On the surface, the Napster lawsuit might seem like a tale about a bunch of ragtag college students trying to stick it to the record industry.
In fact, the case raises a myriad of new questions about the nature of copyright in the digital age. And dozens of interest groups, from athletes to doctors to free speech advocates, have filed briefs that seek to define the issues to the appeals court weighing the future of Napster.
"It's a fascinating, mixed cast of characters, which I think indicates how much is at stake," said American University law professor Peter Jaszi, an organizer for the Digital Future Coalition, a group representing librarians and historians which has signed onto one of the briefs.
Librarians are part of a constituency, which includes ACLU members, some doctors, ISPs and consumer electronics manufacturers, who fear a ruling that closes Napster would have a grave effect on new technology companies and consumers.
On the other side of the debate are sundry software makers, photographers, the National Basketball Association, the Commissioner of Baseball, a doctor's group -- even the White House -- all of whom argue that the outcome of the Napster case could open the door to widespread copyright infringement.
On October 2, the 9th Circuit Court of Appeals will hold a hearing into whether to let stand a lower court ruling clamping down on Napster. In July, US District Judge Marilyn Hall Patel ordered Napster to stop allowing the trading of any music copyrighted by members of the Recording Industry Association of America, a major music label trade group that is suing Napster.
Attorneys for Napster appealed the ruling to a higher court, which temporarily delayed the ban while considering the issue.
In the meantime, anyone who feels threatened by the outcome of the case is staking a claim.
"The music industry believes that if Napster continues, they're going to lose control of everything they have that's distributed digitally, and it's a chance for the libraries and a lot of academics to attack [new copyright laws] and argue that Napster is such a cool technology it shouldn't be shut down," said Mark Radcliffe, an attorney with Gray Carey Ware & Friedenrich who's helping other peer-to-peer companies avoid Napster's legal woes.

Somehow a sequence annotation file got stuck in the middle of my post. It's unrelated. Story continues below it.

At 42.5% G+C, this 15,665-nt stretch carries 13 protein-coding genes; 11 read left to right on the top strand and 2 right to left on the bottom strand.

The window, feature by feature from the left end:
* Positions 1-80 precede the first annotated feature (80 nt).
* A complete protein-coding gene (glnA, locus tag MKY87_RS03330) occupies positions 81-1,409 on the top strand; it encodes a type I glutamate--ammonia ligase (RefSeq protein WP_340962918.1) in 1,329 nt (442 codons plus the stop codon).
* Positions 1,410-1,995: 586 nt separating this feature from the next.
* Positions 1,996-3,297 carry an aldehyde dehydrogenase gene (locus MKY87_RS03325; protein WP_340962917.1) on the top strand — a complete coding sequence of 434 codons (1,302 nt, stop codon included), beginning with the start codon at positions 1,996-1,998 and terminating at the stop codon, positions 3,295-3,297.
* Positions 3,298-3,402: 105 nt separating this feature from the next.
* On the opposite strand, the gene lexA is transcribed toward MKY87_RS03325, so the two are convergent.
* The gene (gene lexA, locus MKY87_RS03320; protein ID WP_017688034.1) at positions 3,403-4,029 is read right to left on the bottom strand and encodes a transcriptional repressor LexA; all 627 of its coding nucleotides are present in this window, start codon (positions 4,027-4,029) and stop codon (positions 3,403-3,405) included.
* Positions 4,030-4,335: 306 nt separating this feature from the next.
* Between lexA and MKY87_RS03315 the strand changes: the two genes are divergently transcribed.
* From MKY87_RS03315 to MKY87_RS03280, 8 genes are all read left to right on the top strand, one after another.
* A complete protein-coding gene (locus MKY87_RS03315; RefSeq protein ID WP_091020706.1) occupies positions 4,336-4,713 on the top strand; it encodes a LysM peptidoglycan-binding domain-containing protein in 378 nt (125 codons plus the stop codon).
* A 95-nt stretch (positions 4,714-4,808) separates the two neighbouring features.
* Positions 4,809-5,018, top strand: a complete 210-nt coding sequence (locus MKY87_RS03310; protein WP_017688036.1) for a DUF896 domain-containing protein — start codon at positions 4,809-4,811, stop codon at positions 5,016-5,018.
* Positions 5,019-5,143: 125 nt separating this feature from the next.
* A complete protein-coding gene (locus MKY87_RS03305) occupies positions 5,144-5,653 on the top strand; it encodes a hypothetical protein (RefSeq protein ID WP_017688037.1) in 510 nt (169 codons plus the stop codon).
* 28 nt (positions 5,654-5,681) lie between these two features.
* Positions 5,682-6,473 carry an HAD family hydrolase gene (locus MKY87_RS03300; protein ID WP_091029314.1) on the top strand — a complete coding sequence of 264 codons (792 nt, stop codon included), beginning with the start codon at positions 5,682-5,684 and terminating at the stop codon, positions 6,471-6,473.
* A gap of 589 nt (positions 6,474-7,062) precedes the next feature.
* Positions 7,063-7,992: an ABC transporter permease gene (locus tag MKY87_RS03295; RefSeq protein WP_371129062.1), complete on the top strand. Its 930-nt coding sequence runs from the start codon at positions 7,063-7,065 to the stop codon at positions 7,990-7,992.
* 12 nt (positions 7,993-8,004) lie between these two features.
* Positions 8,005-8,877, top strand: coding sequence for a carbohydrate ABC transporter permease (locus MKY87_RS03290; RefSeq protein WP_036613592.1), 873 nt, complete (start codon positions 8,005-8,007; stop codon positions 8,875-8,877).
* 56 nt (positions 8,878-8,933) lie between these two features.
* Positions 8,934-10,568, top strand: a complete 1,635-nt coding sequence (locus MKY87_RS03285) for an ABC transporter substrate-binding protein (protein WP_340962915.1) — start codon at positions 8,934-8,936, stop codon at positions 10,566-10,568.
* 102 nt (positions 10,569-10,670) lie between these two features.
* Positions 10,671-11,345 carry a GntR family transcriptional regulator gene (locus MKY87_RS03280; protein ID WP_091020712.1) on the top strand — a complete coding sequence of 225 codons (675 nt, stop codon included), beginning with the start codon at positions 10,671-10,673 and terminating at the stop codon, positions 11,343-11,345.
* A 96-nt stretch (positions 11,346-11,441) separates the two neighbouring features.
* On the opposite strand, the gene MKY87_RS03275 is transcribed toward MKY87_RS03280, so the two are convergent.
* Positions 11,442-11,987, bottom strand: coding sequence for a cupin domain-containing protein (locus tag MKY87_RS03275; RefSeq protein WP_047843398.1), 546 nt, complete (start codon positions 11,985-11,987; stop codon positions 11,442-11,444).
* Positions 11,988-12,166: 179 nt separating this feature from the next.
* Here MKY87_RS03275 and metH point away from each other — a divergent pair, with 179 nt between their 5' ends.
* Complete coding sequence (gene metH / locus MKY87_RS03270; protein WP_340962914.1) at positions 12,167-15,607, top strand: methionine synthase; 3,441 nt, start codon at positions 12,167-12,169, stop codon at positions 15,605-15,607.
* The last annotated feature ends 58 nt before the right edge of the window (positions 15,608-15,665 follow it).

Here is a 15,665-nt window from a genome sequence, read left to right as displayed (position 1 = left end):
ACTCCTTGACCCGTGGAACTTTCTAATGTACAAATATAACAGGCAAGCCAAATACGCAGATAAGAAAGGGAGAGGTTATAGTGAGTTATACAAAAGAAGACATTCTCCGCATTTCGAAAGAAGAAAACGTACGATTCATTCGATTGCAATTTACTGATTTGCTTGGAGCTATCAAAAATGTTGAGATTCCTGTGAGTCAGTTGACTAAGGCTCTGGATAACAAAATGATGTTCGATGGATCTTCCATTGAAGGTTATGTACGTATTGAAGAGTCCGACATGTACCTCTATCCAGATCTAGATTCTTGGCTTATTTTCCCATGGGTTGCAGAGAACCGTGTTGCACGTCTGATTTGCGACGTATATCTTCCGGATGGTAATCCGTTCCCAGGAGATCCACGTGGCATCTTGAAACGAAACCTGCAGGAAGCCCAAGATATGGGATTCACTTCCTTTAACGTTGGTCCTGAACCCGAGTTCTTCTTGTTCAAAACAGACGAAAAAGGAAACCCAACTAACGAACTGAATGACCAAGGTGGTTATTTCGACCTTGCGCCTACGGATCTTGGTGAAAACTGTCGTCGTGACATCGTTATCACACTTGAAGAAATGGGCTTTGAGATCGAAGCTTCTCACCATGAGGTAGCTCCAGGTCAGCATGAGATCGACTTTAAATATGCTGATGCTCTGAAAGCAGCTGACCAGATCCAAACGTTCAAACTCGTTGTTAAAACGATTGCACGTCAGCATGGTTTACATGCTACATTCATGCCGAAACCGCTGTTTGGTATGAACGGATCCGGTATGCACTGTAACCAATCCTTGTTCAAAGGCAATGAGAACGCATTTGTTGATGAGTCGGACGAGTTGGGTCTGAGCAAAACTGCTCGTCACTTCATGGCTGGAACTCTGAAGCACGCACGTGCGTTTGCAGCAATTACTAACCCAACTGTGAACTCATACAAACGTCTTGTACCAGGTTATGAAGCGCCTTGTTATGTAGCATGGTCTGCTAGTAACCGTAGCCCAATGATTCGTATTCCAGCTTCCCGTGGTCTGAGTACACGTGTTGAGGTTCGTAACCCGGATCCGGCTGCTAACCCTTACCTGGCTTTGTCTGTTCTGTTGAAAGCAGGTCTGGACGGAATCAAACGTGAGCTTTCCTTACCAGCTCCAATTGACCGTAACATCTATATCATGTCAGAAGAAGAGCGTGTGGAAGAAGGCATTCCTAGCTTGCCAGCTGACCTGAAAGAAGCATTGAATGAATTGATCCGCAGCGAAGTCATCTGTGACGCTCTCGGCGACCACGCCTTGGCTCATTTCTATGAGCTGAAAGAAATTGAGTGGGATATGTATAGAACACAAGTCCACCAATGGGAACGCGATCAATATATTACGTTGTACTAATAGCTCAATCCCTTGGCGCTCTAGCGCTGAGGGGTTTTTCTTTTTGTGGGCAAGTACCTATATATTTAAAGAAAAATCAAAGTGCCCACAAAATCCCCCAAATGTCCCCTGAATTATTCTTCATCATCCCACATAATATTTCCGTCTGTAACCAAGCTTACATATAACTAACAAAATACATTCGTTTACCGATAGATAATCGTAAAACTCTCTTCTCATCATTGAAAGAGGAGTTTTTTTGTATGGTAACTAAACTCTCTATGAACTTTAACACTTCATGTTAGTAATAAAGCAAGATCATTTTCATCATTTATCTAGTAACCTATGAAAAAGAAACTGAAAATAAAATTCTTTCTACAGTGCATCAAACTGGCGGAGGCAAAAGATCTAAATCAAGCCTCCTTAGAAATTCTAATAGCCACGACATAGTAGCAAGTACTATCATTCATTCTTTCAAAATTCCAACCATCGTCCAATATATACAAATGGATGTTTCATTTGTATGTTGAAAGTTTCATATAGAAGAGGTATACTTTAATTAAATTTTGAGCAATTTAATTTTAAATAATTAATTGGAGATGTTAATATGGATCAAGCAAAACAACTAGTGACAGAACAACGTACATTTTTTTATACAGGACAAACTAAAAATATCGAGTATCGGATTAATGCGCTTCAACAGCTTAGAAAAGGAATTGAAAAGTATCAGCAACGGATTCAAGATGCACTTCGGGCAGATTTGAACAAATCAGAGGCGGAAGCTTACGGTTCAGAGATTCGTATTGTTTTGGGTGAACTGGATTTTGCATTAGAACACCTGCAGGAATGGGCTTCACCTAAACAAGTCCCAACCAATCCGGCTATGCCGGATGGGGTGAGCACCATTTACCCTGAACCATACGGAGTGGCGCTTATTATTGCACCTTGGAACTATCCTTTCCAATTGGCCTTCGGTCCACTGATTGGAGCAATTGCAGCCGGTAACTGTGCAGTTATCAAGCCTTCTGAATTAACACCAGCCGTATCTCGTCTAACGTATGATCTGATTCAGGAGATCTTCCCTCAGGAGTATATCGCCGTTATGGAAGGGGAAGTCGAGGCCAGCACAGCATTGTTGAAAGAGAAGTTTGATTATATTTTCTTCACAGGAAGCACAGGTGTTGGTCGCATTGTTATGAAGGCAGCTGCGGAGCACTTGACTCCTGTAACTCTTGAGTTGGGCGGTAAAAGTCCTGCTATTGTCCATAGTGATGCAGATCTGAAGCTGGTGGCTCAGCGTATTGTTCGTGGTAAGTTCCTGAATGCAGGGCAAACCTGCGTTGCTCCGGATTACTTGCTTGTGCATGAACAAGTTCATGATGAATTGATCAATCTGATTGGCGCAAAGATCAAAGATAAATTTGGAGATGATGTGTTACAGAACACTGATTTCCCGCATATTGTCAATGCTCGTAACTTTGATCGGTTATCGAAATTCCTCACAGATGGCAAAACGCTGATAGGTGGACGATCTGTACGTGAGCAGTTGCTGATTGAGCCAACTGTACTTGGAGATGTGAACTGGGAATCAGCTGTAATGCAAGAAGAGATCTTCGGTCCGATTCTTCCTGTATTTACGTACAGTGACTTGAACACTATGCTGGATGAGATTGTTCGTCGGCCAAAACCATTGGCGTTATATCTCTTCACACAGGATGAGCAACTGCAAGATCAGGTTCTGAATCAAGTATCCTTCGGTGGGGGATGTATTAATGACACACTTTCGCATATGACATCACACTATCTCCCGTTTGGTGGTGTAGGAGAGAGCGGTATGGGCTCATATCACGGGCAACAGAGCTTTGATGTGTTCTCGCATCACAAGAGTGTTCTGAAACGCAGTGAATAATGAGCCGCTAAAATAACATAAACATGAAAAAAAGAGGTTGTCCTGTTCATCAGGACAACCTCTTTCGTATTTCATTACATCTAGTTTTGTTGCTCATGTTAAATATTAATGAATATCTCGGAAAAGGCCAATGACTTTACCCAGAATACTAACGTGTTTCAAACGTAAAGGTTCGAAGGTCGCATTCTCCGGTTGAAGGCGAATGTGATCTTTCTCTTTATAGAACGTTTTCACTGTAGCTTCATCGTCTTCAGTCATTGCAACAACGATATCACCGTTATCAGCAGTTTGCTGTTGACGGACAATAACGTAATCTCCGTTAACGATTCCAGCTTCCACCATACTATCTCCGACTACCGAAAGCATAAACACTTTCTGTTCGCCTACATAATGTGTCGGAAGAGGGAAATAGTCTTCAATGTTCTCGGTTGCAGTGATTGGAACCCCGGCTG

Perhaps one of the best examples of the tangled, competing interests in the Napster debate is Sony, which has different business units on opposite sides of the case.
The company's Sony Music Entertainment is a plaintiff in the suit against Napster, which claims the company is aiding the theft of copyrighted works by letting people trade music for free.
But Sony's also a member of the Consumer Electronics Association, which along with the Digital Future Coalition, filed a brief saying Patel's ruling could expand copyright law in unprecedented ways to the detriment of new technologies.
One of the most interesting arguments comes from the ACLU, which says Patel's ruling could thwart free speech on the Internet.
Essentially, the ACLU argues that the act of swapping files is free speech, and Judge Patel's ruling violates the First Amendment because it could constrain people from sharing information. "The court declined to attach any significance to the fact that the injunction, as written, will inevitably suppress speech that even plaintiffs concede is non-infringing," the brief states.
For example, ACLU attorney Ann Brick said the ruling could prevent actions like sharing book excerpts among members of an online book club for discussion purposes. "When you're dealing with new technology, you want to be careful and make sure you get it right," Brick said in explaining the ACLU's decision to jump into the case.
Basically Napster raises several questions about how intellectual property laws should apply in the digital age.
One of those questions centers around whether the 1984 Sony Betamax case applies here. The Sony decision says it's legal to use a product that could violate copyrights, provided the product also has "substantial non-infringing uses." That case dealt specifically with the home video recorder, but it has been applied to other technologies, and Napster attorneys are arguing the same concept should apply to its file-swapping service because it can do things like promote artists who've not yet been signed by a record label.
Napster also raises questions about the scope of the Audio Home Recording Act, a 1992 law that allows people to record copyrighted material for personal, or fair, use, such as copying a CD you own onto a tape to play in the car. Napster attorneys have argued that Napster facilitates fair use, an assertion the record companies have, so far, successfully shot down.